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The last sound I heard before the lights went out at 5 pm last Monday, October 29th, was the sizzle of a little boneless leg of lamb searing on my stovetop. It had been marinated in wine and fresh herbs, and it smelled marvelous. As it always does, that sizzle held so much promise, but this time it was not to be.
Potatoes were scrubbed and the oven was hot and ready to bake them. Brussels sprouts glazed with bacon drippings were trimmed in preparation for roasting to a sweet golden brown.
Along with the lights went all power, heat, and running water as the first gusts of Hurricane Sandy reached me, nearly 100 miles from her ferocious epicenter that literally tore people’s lives to pieces.
The sizzle of the meat faded, and scrambling to save dinner for my husband, son and myself, I sliced the potatoes and threw the sprouts in a cast-iron skillet.
Braving the wind, I crammed it all onto my deck-side propane grill, just two steps out the door. There was a sudden crunching sound 10 feet to my right, and a 30-foot tree fell across my line of vision. This is when I realized that although I may be an ingenious cook desperate to salvage a hot meal, no dinner was worth dying for. I cleared the grill in a hurry and retreated to the relative safety of four walls.
We ate every bite of that meal, and it was delicious, but it churned in our stomachs all night long as we huddled around candles listening to what sounded like freight trains circling our home. We cringed each time a loud crack and bang echoed in the darkness, praying that the next one wouldn’t come crashing through the roof.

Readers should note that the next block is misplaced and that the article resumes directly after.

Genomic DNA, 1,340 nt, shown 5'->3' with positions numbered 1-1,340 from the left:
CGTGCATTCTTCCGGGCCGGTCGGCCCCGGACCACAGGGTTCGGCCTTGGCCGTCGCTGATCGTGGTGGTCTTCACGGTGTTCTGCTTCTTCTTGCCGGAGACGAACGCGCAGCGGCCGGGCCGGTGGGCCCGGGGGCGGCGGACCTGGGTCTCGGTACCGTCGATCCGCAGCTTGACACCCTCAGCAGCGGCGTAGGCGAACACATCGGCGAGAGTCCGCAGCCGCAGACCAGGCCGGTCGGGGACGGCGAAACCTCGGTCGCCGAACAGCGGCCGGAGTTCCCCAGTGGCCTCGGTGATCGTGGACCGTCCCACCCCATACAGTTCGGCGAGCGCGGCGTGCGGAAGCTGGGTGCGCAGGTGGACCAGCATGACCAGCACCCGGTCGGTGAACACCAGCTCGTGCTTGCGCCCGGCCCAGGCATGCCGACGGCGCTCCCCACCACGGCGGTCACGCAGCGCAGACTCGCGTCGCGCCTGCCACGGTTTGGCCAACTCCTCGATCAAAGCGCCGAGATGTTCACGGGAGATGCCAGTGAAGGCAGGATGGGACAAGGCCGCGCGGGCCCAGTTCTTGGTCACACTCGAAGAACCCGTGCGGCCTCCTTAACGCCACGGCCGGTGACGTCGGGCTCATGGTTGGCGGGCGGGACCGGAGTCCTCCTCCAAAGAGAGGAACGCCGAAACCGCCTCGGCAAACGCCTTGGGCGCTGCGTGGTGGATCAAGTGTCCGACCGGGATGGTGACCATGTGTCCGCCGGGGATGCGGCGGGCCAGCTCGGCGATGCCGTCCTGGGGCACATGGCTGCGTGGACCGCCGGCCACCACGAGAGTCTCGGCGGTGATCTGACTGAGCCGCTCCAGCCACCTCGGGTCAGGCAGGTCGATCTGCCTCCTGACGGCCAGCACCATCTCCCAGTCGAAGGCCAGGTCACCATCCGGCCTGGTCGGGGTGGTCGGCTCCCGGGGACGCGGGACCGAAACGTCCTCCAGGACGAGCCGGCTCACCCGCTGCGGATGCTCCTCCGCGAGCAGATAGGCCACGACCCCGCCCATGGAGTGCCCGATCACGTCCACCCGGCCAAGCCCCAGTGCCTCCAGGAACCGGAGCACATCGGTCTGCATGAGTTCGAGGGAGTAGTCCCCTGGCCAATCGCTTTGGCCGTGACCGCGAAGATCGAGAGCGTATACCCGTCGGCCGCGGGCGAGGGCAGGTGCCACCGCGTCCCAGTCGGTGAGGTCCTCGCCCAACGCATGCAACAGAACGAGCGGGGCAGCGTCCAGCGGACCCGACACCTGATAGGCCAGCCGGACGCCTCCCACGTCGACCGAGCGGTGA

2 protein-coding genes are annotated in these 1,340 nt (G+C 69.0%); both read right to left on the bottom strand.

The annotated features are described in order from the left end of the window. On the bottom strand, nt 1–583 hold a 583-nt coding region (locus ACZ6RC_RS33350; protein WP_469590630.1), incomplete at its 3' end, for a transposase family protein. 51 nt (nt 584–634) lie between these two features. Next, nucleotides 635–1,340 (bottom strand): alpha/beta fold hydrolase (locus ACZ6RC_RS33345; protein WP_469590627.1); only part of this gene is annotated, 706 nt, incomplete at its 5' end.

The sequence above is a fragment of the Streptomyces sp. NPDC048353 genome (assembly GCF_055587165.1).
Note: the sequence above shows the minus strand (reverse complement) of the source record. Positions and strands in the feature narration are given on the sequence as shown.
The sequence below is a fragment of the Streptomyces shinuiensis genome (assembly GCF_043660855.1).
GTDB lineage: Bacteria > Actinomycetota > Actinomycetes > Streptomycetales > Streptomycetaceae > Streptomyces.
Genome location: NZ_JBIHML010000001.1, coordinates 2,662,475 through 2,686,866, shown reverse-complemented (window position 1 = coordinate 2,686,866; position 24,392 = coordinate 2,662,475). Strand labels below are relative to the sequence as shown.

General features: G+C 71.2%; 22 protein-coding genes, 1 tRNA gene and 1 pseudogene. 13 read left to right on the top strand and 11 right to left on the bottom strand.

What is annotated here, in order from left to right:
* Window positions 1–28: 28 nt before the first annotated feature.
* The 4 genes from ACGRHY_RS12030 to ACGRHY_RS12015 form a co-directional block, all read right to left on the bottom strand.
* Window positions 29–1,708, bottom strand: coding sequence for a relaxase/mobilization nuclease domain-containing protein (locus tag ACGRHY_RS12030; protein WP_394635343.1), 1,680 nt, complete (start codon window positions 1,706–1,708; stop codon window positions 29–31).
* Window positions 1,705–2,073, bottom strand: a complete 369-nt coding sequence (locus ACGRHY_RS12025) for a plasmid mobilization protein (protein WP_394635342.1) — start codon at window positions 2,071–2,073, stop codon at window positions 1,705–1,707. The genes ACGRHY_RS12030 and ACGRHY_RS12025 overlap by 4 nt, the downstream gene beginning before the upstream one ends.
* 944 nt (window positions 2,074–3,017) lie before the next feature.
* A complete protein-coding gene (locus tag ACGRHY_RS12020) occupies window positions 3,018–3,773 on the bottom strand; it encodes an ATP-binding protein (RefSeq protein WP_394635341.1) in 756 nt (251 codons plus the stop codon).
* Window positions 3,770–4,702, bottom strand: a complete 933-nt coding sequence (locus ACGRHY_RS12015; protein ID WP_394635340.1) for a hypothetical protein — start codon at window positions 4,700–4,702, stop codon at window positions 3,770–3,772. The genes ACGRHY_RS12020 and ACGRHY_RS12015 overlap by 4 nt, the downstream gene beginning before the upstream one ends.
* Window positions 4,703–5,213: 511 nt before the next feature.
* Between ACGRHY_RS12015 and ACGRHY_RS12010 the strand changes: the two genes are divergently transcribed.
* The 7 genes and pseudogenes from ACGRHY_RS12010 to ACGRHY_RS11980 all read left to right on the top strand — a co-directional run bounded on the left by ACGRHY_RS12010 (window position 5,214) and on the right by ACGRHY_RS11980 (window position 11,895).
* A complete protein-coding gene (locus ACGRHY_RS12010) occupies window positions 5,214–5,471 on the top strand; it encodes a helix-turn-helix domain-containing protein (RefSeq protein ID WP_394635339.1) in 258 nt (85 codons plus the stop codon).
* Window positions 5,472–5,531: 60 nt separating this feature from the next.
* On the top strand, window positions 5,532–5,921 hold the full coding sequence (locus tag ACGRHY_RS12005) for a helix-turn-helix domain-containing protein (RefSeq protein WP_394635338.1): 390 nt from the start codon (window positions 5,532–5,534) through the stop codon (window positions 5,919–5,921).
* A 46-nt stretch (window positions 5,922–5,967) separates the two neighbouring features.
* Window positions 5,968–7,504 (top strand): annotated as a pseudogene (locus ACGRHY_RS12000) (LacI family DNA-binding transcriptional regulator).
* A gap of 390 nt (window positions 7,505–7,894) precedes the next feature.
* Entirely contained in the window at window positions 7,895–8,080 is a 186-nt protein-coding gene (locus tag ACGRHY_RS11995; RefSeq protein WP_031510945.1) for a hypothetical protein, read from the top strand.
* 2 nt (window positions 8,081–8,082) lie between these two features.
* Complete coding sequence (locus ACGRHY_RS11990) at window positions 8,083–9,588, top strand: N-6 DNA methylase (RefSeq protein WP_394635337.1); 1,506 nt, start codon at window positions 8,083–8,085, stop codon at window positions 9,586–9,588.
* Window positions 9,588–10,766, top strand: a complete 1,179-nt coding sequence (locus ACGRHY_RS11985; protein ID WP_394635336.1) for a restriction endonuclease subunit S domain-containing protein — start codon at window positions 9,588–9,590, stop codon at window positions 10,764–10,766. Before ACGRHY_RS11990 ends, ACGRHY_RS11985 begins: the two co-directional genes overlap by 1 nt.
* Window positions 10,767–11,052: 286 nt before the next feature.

An eerie calm greeted the daylight and we were awed by our luck, but many neighbors were not so fortunate. Instead of being surrounded by the sounds of destruction, the grinding whir of chain saws filled the air as people rallied together to literally cut their way out of their homes and neighborhoods.
Soldiering through the moderately cold temperatures with help from a warm fire in the fireplace, we made it through night two. Then survival mode set in and the grill became our lifeline, heating soup, boiling noodles and grilling the quickly defrosting meat and seafood in the freezer.
We also heated water on the grill to give ourselves sponge baths, wanting to retain at least a semblance of normal routine. Offers of shelter came in from far and wide, but we were determined to stand our ground, feeling that we were so much more fortunate than many others.
I have chosen to make cooking my vocation for many reasons, not least the power of food to provide not only sustenance, but comfort. Breakfast, lunch or dinner, humble or elaborate, they all bring people together in good times and bad.
But it was when the temperature dropped, the sawdust settled and we realizde we couldn’t cook fast enough to save our stockpile of food, that I truly experienced the meaning and value of a warm meal made with care.
The cell phone lit up with messages from friends with generators. “I have a big pot of meatballs,” “pot roast on the stove,” roasting a chicken” read these heaven-sent offerings.
On night three, we drove slowly through the blackness, dodging limbs and wires. Turning onto our friend’s street we could practically see the warmth, physical and emotional, reaching out from their bright home, lit up like a beacon in a storm.
As that lovely leg of lamb went cold in the pan, I would never have imagined that nearly a week later I would be in a parka, writing this with an old fashioned pen and paper in my 40 degree house. We have given up trying to stay here, returning only to repack our bags and set out again like gypsies in search of a hot shower, warm bed, electric plug, and the comfort of friends.
The rotten food sits at the curb along with piles and piles of refuse that Sandy left behind. Someday, the storm and all its havoc will be a distant memory, but at a time when so many have lost so much, what I have gained from the kindness of family and friends will linger forever.
SUZANNE ZIMMER LOWERY is a food writer, pastry chef and culinary instructor at a number of New Jersey cooking schools. Find out more about her at suzannelowery.com.